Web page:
You've heard the reason not to: You'll only eat more later on. But people don't automatically replace all the missed calories at their next meal, says David Levitsky, a professor of nutrition and psychology at Cornell University. His research team assigned one group of people small lunches of about 200 calories, while a second group dined on about 600 calories. Both ate as they wished the rest of the day. After two weeks, the small-lunch bunch lost weight; they were eating about 400 calories fewer than the all-you-can-eaters.
A variation that might not even feel like self-denial is to restrict calories every other day. In a small study published in March, researchers followed a group of 10 overweight people who were fed just 20 percent of their normal calorie intake on alternate days. The other days, they could eat what they wanted. After eight weeks, they'd lost an average of 8 percent of their body weight, says study co-author James Johnson, a clinical instructor in the department of surgery at Louisiana State University School of Medicine and author of a forthcoming book on alternate-day calorie restriction.
"I like the psychology of it," says Kenneth Webb, 37, a hedge fund trader from Walnut Creek, Calif., who's followed Johnson's program. "On the down days, you've got hope for tomorrow — who can't diet for one day? And on an up day, you've got no guilt about it."
Webb calculated his calorie needs based on his level of activity and eats just 30 percent of that one day; the next, he eats 130 percent. He's lost 30 pounds since July.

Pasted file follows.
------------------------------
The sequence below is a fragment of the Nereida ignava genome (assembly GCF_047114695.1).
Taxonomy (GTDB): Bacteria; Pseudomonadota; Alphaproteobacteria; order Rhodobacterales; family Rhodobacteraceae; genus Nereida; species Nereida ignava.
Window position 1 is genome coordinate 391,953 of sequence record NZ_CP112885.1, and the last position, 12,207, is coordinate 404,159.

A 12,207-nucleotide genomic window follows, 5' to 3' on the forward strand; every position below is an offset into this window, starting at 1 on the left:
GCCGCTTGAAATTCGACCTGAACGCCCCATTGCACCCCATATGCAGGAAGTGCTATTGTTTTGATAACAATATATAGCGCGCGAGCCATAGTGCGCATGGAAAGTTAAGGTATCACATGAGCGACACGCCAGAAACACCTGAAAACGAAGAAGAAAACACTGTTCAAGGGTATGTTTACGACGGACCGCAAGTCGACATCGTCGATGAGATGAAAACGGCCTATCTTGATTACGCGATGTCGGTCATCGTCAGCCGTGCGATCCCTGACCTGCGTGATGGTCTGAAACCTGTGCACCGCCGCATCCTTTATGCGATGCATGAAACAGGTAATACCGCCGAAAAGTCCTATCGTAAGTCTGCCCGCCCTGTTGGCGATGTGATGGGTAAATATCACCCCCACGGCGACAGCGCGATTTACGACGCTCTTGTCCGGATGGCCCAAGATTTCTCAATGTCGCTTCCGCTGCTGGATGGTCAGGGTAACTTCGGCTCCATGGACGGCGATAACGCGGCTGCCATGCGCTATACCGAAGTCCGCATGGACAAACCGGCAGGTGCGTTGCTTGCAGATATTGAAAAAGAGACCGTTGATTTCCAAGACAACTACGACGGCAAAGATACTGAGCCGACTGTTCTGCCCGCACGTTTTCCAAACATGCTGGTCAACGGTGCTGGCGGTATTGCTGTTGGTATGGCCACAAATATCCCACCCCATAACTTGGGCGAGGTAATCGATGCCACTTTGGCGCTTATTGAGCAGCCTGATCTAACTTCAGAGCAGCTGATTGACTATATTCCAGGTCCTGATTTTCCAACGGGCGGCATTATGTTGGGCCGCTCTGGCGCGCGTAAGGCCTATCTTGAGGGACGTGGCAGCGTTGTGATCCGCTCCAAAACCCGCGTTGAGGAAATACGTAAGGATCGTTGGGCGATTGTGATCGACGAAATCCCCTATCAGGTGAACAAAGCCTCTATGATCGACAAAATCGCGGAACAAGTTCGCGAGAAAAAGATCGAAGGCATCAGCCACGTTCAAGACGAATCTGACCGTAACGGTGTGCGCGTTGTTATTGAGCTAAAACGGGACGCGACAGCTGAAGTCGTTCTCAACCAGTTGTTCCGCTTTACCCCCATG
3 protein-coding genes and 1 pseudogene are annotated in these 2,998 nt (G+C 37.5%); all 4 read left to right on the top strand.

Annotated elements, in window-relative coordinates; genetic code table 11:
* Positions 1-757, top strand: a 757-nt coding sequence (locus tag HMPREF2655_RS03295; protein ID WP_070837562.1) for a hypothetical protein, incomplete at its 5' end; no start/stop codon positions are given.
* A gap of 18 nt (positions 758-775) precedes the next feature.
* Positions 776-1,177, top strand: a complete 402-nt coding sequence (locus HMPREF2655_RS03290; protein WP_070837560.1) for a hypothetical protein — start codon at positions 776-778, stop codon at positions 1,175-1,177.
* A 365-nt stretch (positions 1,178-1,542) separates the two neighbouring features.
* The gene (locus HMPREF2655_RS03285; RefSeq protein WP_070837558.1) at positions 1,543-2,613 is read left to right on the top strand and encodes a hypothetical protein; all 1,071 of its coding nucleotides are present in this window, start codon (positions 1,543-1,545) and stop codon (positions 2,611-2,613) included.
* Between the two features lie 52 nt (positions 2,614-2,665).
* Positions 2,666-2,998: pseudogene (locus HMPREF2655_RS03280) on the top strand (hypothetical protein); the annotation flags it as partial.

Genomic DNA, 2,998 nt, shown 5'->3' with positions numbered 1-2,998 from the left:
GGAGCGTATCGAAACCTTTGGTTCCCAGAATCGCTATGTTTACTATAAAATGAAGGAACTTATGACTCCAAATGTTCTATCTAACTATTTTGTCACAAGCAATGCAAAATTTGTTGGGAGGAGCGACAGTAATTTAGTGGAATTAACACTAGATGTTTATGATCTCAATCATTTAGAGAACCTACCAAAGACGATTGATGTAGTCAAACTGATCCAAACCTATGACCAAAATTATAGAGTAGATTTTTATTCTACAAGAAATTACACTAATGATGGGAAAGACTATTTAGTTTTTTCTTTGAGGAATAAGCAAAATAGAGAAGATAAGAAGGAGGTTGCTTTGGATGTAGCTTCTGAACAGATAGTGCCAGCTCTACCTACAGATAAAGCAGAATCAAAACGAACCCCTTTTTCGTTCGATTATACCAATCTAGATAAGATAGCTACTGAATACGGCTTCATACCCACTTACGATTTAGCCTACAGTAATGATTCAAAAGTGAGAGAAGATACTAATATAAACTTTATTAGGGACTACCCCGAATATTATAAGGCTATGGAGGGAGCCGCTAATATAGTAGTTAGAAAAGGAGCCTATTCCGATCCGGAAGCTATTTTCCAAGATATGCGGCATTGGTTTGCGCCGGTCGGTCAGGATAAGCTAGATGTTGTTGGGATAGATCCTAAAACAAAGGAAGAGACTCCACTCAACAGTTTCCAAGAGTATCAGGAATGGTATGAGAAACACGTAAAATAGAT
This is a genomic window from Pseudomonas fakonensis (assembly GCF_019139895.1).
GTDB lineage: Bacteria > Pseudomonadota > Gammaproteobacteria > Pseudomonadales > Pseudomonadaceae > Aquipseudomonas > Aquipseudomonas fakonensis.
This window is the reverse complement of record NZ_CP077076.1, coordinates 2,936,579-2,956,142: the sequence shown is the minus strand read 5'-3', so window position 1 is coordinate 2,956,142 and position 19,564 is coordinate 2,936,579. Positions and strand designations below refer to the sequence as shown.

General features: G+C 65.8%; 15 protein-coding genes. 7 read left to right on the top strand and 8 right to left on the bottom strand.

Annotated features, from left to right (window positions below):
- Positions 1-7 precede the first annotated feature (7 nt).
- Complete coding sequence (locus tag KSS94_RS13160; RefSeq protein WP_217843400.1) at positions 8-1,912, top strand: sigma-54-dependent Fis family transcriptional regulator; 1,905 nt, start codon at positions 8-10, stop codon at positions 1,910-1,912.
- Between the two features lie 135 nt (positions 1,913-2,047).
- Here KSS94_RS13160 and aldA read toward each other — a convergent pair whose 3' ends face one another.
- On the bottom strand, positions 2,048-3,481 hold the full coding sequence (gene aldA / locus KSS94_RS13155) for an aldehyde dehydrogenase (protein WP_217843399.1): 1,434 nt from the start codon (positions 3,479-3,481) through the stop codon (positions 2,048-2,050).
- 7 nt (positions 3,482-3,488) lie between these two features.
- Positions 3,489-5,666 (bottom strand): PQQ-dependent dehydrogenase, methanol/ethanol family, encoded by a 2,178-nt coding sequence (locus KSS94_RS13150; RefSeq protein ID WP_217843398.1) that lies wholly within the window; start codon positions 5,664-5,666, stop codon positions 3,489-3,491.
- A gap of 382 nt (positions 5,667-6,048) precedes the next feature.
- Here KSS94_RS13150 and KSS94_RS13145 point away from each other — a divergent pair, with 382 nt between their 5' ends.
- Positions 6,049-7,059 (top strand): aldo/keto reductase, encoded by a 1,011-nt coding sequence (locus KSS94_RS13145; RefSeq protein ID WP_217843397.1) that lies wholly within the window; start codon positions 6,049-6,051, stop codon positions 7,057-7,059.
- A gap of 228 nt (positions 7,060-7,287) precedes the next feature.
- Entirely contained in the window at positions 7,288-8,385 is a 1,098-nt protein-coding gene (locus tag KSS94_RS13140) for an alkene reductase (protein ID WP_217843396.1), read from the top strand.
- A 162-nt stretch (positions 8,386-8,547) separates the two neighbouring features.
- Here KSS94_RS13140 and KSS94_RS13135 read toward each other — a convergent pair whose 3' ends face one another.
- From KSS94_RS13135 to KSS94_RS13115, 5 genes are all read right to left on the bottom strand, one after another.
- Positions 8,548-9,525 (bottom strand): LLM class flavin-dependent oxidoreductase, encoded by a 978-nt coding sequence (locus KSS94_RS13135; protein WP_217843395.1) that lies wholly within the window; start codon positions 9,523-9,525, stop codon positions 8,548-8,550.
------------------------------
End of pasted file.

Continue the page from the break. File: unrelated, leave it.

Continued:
Besides shrinking the waistline, skipping meals regularly might protect against disease. A study presented in November at an American Heart Association conference compared the rates of heart disease among Mormons, who are supposed to fast on the first Sunday of every month, with the habits and disease rates among a smaller number of non-Mormons.
Controlling for other behaviors that make a difference in the risk of heart disease, the researchers found that fasting seemed to be significant: If you fasted, you had a smaller chance of having heart disease.
"The thought from a biological perspective is that fasting rests the metabolism for a day and resensitizes the body's cells to glucose and insulin," says study author Benjamin Horne, who researches heart disease at Intermountain Medical Center and the University of Utah in Salt Lake City. That's only a theory, he notes, since most studies on calorie restriction have been done in rodents, roundworms and slugs.
Less is more
Still, there's plenty of evidence from the animal studies to suggest that some sort of calorie-restricted eating plan might be good for humans, too, says Mark Mattson, a neuroscientist at the National Institute on Aging who was also an author of the alternate-day study. (That study focused on asthma sufferers, whose symptoms improved more when they reduced their intake than seemed attributable to just losing weight.)
Eating less cuts down on the production of free radicals, which damage cells and can lead to disease, Mattson says. And there's a cellular response similar to what happens when we exercise. Like working out, going without calories is mildly stressful to the cells at the time but beneficial over the long run.
"Dietary restriction is about the best dietary advice I can give you," Levitsky says. "We don't know about living a longer life, but all the markers are in a favorable direction."
You may have noticed, though, that the bottom line of any of these techniques is cutting the overall number of calories you eat. Webb, for example, has effectively reduced his average daily caloric intake to 80 percent of what it used to be. Like Webb, many people may find that skipping a meal or two a week, or taking a day every month entirely away from food or eating a lot less during a given meal or every other day, is far more appealing than making the sacrifice all the time.